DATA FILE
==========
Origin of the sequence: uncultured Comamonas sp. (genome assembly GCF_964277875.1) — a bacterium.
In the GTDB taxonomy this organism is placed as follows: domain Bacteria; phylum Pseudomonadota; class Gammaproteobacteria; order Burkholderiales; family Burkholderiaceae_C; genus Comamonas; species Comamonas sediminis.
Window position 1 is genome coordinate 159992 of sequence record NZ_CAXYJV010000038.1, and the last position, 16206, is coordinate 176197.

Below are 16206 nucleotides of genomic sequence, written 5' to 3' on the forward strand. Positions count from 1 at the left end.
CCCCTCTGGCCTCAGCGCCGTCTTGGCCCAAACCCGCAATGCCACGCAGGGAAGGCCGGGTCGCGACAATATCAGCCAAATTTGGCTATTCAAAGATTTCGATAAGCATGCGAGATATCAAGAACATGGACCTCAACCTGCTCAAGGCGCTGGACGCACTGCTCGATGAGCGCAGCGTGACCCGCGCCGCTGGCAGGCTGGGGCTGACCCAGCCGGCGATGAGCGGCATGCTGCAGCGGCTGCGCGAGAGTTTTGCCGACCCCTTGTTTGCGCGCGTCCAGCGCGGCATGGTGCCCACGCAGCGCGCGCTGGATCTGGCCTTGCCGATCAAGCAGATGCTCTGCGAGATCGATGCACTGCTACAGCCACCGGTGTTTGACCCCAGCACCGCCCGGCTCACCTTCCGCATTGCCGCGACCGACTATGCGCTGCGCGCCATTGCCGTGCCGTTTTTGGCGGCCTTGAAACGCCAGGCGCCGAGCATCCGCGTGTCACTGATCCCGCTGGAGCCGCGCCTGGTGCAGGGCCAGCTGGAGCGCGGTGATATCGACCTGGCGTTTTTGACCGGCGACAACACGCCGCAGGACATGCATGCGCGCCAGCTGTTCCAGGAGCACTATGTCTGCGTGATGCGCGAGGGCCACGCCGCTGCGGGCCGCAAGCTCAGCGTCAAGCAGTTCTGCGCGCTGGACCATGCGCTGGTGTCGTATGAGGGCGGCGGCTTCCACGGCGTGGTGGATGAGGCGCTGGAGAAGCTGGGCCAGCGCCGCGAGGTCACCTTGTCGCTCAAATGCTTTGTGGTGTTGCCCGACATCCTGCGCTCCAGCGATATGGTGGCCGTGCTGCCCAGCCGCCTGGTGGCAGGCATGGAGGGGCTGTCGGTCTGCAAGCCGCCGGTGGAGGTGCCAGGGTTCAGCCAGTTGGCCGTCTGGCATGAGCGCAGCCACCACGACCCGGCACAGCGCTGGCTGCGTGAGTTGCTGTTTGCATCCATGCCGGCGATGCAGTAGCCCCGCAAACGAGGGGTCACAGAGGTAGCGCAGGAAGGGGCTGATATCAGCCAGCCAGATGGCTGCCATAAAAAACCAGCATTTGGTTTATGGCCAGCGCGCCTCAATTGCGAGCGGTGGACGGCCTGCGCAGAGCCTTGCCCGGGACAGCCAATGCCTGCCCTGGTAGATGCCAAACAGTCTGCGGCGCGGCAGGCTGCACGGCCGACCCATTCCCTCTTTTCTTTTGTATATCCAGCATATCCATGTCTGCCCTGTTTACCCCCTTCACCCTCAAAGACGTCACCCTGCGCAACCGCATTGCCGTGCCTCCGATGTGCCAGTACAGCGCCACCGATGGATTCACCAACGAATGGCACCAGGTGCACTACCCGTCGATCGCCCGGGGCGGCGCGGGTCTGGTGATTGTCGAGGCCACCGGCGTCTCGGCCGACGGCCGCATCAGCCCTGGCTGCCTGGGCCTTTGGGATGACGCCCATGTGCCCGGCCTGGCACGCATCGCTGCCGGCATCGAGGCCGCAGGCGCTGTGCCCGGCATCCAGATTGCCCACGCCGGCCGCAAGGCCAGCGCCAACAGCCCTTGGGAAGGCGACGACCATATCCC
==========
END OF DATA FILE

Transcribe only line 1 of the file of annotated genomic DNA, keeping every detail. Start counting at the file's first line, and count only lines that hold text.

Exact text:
Origin of the sequence: uncultured Comamonas sp. (genome assembly GCF_964277875.1) — a bacterium.